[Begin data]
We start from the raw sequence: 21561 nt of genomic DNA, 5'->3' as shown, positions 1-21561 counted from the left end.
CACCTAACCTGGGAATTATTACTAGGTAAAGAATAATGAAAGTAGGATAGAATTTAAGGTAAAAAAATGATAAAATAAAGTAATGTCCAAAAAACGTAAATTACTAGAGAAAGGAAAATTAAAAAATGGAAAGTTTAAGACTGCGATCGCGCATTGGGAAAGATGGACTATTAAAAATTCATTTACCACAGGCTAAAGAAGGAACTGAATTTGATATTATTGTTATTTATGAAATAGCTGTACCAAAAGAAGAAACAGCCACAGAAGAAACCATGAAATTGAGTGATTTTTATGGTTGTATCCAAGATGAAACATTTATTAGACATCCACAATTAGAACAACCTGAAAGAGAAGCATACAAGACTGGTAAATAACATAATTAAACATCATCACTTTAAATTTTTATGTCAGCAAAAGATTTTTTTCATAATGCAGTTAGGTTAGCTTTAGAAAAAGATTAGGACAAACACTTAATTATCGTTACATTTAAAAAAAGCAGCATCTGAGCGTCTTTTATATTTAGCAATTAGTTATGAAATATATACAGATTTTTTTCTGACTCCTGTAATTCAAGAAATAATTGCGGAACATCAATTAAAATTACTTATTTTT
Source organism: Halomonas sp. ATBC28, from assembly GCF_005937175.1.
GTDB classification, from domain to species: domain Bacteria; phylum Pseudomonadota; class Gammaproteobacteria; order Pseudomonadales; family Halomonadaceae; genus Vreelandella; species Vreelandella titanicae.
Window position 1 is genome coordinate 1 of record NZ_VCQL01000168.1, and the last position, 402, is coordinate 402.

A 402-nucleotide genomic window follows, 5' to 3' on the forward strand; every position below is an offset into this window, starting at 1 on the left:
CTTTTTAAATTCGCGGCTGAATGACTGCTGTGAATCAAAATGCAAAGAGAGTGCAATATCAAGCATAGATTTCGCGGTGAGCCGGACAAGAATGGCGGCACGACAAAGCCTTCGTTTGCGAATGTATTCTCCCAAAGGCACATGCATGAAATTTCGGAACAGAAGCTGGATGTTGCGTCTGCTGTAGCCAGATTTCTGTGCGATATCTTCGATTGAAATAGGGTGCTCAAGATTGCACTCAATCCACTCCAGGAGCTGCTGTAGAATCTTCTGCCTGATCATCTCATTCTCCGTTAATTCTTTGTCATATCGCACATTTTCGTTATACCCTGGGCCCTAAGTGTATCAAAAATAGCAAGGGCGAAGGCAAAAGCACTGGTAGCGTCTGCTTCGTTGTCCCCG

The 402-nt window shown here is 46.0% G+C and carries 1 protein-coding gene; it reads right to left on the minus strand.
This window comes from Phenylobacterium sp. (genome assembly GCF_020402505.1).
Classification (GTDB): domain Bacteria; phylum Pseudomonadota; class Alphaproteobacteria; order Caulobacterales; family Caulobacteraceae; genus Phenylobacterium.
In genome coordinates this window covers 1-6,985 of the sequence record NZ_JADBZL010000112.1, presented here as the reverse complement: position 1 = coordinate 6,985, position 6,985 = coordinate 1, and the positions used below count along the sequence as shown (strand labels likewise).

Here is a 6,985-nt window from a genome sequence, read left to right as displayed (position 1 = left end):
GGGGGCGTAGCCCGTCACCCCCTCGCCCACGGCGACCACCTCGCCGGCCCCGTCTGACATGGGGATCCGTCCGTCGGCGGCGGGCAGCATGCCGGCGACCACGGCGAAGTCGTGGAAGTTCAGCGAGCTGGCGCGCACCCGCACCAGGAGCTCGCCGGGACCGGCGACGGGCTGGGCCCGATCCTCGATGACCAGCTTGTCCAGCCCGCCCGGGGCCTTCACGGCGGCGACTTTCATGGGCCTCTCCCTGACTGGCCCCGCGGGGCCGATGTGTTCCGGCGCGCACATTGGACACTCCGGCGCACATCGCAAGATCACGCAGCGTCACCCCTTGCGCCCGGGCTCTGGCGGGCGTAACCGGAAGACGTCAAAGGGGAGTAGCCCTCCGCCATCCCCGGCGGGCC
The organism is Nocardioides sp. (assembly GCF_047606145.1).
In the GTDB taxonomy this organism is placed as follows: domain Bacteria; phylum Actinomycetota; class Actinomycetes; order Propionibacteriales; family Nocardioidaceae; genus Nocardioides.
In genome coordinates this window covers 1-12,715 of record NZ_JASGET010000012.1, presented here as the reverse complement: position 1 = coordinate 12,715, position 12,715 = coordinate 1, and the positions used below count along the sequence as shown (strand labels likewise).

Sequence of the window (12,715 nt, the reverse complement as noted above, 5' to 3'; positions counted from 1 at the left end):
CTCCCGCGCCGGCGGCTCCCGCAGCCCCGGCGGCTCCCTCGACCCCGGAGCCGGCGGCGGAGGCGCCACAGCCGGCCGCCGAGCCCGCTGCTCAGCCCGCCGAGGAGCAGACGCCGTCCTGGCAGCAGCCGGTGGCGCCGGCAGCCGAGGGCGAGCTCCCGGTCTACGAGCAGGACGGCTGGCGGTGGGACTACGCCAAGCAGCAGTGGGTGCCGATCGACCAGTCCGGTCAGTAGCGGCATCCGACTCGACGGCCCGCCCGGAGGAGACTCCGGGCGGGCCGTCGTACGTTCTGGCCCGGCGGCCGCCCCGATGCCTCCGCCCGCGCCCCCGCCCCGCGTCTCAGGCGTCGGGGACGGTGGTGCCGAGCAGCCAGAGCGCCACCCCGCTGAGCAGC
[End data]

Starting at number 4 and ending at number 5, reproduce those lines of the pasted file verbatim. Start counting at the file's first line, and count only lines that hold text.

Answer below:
GTDB classification, from domain to species: domain Bacteria; phylum Pseudomonadota; class Gammaproteobacteria; order Pseudomonadales; family Halomonadaceae; genus Vreelandella; species Vreelandella titanicae.
Window position 1 is genome coordinate 1 of record NZ_VCQL01000168.1, and the last position, 402, is coordinate 402.